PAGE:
“Beauty is a $160 billion-a-year global industry. The worldwide pursuit of body improvement has become a new religion.
The promise of bodily improvement is fuelled by advertising campaigns and a commercially-driven Western media, reflecting an increasingly narrow palette of beauty. The modern Caucasian beauty ideal has been packaged and exported globally, and just as surgical operations to ‘Westernise’ oriental eyes have become increasingly popular, so the beauty standard has become increasingly prescriptive. In Africa the use of skin-lightening and hair-straightening products is widespread. In South America women have operations that bring them eerily close to the Barbie doll ideal, and blonde-haired models grace the covers of most magazines. Anorexia is on the increase in Japan, and in China, beauty pageants, once banned as ‘spiritual pollution’, are now held across the country.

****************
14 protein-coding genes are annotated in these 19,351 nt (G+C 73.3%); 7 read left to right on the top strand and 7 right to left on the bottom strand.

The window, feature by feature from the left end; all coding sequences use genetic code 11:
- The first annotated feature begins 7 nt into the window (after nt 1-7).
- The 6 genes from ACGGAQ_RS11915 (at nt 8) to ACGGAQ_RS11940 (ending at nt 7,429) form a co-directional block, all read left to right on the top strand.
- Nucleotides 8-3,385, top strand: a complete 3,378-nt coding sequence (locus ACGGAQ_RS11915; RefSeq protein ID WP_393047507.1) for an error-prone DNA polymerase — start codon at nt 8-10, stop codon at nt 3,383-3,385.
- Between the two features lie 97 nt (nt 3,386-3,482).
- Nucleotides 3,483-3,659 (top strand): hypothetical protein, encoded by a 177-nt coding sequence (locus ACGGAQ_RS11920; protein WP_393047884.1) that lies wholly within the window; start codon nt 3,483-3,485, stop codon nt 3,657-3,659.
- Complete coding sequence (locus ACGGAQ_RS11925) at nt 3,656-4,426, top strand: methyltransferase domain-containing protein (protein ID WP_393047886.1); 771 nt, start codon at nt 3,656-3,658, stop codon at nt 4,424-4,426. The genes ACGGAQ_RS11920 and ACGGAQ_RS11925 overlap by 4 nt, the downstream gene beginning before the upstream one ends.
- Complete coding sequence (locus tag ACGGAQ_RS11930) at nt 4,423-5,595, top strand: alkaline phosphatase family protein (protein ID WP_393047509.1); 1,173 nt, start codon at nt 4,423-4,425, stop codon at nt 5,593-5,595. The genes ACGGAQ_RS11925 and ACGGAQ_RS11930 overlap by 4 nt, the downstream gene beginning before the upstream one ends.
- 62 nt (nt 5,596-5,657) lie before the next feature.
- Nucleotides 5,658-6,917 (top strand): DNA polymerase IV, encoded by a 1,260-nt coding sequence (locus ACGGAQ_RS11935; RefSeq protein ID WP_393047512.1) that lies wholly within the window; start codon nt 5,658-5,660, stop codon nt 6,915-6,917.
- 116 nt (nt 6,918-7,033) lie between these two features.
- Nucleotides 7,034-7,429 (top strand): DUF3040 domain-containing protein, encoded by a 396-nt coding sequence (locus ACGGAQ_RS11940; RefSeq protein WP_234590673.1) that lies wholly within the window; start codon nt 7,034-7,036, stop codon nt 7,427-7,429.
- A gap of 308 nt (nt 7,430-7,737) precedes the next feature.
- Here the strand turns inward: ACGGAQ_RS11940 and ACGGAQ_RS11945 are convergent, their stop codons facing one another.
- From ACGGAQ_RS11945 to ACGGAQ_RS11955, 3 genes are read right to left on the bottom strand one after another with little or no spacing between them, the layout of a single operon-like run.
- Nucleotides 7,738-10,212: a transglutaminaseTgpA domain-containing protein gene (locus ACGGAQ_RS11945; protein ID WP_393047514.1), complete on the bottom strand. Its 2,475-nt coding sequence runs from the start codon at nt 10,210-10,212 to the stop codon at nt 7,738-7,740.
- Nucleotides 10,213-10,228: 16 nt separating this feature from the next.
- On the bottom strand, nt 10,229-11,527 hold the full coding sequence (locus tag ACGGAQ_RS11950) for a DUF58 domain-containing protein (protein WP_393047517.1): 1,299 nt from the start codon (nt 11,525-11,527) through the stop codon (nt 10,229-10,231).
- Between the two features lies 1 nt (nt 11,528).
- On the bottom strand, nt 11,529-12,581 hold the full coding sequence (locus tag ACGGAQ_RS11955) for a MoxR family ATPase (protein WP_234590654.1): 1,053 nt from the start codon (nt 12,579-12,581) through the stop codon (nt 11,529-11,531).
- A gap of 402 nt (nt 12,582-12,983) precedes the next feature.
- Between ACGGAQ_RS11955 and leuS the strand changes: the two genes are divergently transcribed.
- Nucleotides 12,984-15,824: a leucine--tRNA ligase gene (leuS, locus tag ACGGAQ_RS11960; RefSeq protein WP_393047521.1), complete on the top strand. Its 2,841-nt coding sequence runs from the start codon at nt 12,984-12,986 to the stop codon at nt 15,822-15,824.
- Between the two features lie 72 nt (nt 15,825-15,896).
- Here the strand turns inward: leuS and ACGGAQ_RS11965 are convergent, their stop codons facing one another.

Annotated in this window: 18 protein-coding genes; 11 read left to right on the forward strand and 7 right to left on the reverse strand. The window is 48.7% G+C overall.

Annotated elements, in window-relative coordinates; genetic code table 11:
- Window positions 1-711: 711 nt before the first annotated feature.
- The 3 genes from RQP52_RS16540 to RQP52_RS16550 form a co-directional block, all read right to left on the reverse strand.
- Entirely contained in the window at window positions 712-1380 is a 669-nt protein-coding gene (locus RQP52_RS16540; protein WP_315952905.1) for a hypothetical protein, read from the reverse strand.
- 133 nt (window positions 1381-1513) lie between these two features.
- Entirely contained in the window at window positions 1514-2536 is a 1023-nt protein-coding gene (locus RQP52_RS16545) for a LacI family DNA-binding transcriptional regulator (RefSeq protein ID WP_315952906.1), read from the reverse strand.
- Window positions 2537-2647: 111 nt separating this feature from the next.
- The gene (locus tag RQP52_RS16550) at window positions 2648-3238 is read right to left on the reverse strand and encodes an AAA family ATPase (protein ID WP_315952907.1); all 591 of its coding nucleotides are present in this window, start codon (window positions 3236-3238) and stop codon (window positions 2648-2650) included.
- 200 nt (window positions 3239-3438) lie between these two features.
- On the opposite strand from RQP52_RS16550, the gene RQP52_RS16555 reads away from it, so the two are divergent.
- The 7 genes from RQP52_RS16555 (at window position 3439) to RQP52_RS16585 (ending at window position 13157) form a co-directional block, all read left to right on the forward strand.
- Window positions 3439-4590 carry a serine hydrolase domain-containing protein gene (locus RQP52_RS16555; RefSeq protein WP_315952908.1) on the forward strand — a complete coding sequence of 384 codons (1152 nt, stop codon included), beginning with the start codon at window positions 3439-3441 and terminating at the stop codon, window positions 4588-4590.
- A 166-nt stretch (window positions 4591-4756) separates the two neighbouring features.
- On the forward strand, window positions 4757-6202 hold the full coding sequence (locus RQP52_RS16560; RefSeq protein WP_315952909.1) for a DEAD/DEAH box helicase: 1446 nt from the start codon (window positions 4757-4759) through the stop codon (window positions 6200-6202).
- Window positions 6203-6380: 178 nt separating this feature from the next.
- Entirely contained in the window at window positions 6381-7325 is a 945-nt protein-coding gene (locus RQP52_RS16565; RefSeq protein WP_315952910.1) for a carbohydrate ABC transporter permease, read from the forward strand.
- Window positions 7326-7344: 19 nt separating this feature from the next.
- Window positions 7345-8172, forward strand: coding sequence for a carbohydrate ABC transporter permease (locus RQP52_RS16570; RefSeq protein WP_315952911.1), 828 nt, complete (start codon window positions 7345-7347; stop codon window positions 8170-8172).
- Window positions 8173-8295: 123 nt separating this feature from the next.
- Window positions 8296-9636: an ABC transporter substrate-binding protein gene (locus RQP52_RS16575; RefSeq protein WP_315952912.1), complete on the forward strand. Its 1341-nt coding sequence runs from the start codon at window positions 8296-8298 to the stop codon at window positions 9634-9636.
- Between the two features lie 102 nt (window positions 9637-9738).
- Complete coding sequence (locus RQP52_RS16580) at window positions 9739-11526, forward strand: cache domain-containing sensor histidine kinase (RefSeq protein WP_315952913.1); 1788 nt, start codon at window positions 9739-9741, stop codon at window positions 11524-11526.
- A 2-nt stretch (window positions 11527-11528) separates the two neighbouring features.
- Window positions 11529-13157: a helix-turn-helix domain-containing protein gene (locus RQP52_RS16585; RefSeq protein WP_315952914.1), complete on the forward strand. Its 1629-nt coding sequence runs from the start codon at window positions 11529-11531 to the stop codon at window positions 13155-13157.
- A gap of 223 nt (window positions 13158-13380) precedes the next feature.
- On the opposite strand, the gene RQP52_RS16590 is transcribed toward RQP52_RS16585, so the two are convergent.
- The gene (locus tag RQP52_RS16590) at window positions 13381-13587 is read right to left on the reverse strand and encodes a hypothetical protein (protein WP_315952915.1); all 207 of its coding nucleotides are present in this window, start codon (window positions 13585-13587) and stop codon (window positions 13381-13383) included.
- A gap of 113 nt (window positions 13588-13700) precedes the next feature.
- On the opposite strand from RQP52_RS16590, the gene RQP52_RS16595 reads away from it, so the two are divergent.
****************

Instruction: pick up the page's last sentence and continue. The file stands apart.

A recent scientific study reported that we make decisions about the attractiveness of people we meet in the space of 150 milliseconds. This superficial appraisal has profound implications. Those we consider most beautiful not only find sexual partners more readily but studies also show they get better jobs and more lenient treatment in court.
The body has, in a sense, become just another consumer purchase. Everyone can, in the spirit of our age, go shopping for bodily transformation. Banks now offer loans for plastic surgery. American families with annual incomes under $25,000 account for 30 per cent of all cosmetic surgery patients. Americans spend more each year on beauty than they do on education.”
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